The Mw7.1 – 2019 Ridgecrest (California) Earthquake Sequence
Marleen NystJuly 29, 2019
The recent events that shook a relatively remote part of the Mojave Desert region of Eastern California provide an acute reminder of the major risk posed by earthquakes in the state. It has been a while now since California experienced a large earthquake, and the main event in this sequence – with a magnitude of Mw7.1, was the most powerful earthquake to occur in the state in twenty years.
Since then, the field of seismology as well as earth scientific measuring capabilities have undergone quite substantial improvements and innovations. Immediately after the start of the sequence, several coordinated efforts from academic, government and engineering organizations resulted in focused field surveys and the installation of additional, more densely spaced instrumentation to monitor seismicity and surface deformation, in and around the epicentral area.
So far, extraordinary amounts of high-quality data have been collected that will undoubtedly provide new insights and understanding of earthquakes in general and earthquake hazard and risk in (Southern) California, in particular. Work on these new data sets has only just started, but what have we learned so far? Here is a summary of observations and interpretations based on various (preliminary) field surveys, reports and briefings.
Description of Events
The earthquake sequence is referred to by the United States Geological Survey (USGS) as the Mw7.1 Ridgecrest Sequence, because it occurred east of the town of Ridgecrest (pop. ~28,000), which is south of Owens Valley, and southwest of Searles Valley, in San Bernardino County.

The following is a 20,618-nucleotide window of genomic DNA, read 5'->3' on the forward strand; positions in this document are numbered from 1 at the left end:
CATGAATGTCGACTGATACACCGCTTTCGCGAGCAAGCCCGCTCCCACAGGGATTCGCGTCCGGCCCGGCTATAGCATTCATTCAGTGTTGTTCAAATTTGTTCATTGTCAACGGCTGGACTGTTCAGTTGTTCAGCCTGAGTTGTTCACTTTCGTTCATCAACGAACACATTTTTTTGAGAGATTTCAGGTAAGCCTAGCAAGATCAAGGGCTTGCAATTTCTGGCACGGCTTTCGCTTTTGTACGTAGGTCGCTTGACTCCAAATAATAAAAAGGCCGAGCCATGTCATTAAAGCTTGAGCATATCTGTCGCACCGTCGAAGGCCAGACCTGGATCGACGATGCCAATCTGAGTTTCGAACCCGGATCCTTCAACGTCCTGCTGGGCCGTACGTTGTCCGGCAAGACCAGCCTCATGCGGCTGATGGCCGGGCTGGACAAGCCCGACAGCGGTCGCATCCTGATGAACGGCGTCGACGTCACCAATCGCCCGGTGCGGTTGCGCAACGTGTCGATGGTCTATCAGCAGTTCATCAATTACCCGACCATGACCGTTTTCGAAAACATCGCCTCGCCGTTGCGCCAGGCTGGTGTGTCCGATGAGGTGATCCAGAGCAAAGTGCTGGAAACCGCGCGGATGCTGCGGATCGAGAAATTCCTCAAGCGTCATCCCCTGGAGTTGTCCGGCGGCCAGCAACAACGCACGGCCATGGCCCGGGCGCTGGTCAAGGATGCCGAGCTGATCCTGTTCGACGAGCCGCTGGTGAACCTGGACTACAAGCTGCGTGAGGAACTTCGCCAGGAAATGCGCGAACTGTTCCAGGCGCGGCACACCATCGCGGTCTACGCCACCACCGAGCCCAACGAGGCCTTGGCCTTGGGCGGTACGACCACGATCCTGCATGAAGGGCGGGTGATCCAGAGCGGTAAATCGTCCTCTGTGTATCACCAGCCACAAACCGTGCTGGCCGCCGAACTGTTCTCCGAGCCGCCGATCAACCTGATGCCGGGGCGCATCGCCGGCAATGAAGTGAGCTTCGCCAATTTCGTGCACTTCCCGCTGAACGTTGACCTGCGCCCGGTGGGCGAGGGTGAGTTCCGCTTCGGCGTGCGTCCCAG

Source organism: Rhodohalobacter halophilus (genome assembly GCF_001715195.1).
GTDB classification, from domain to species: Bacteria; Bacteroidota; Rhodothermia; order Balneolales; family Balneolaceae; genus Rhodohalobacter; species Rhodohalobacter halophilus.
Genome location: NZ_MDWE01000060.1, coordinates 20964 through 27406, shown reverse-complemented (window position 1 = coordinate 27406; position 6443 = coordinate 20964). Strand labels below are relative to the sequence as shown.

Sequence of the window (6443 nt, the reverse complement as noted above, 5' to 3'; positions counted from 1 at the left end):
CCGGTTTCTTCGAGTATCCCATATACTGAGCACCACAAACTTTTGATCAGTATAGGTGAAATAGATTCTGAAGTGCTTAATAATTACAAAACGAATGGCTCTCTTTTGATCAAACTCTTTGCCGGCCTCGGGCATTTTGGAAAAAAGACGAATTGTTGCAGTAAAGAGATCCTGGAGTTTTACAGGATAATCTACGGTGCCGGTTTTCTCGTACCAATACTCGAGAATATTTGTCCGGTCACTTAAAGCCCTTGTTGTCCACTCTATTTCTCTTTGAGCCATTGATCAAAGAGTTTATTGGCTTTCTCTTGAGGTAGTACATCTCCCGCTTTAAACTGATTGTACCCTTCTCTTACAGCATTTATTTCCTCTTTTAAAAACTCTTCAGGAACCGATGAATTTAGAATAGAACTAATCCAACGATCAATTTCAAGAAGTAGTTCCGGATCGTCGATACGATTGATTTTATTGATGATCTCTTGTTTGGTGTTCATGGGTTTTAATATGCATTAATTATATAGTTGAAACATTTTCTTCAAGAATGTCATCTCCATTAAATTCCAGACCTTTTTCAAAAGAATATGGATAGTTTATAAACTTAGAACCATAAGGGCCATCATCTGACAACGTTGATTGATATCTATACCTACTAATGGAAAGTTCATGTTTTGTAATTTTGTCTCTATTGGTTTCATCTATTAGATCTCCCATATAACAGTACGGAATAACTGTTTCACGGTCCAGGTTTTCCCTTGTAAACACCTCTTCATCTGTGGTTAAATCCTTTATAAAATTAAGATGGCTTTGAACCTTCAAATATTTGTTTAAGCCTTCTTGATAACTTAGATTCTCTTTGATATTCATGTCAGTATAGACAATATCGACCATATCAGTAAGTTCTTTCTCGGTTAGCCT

The first damaging event in the sequence on July 4, 2019 had a magnitude of Mw6.4. It was preceded by several foreshocks, most notably a Mw5.0 approximately thirty minutes earlier. The Mw6.4 ruptured toward the southwest and turned out to be a foreshock of the main event in the sequence – the July 5 Mw 7.1 magnitude earthquake. This main event initiated just northwest of the Mw6.4 foreshock and then ruptured bilaterally in northwest and southeast directions. At this point, the maximum reported horizontal slip is 4.5 meters, the maximum reported vertical separation is 3.7 meters.
The earthquakes were felt strongly in the China Lake-Ridgecrest area, and more broadly from Los Angeles to Las Vegas. At least 3,000 Ridgecrest residents lost power due to the Mw7.1 event. Transportation systems, bridges and roads sustained none to minor damage. Except for the typically vulnerable buildings like unreinforced masonry mobile homes and a few house fires, Ridgecrest sustained little structural damage. Non-structural and contents damage was more substantial. Considering that the Mw 7.1 mainshock radiated more than 3.5 times more energy than the 1994 Mw 6.7 Northridge event, had the earthquakes happened during the week or in a more urban area, fatalities and injuries could have been much larger.
The town of Trona (pop. ~1,800), some fifteen miles (24 kilometers) northeast of Ridgecrest, lost its access to water for over a week, because the Mw7.1 event ruptured the main water pipes. Since Trona is built on the edge of a dry lake bed (Searles Lake), the soft sediments caused strong site responses and liquefaction, which explains why Trona sustained more damage than Ridgecrest overall, resulting in over two dozen homes in the small community being red-tagged as too dangerous to enter due to the damage.
Tectonics, Aftershocks and Focal Mechanisms
Tectonic motion between the Pacific and North America plates is accommodated across a variety of crustal faults and fault zones, called the Pacific-North America plate boundary. The San Andreas Fault (SAF) is the best-know member of this plate boundary system. The Ridgecrest Sequence occurred in the Eastern California Shear Zone (ECSZ), another important component of the plate boundary, located 87 miles (140 kilometers) east of the SAF, accommodating about 20 percent of the total relative plate motion. This region extends from the southern Mojave Desert, along the east side of the Sierra Nevada, and into western Nevada.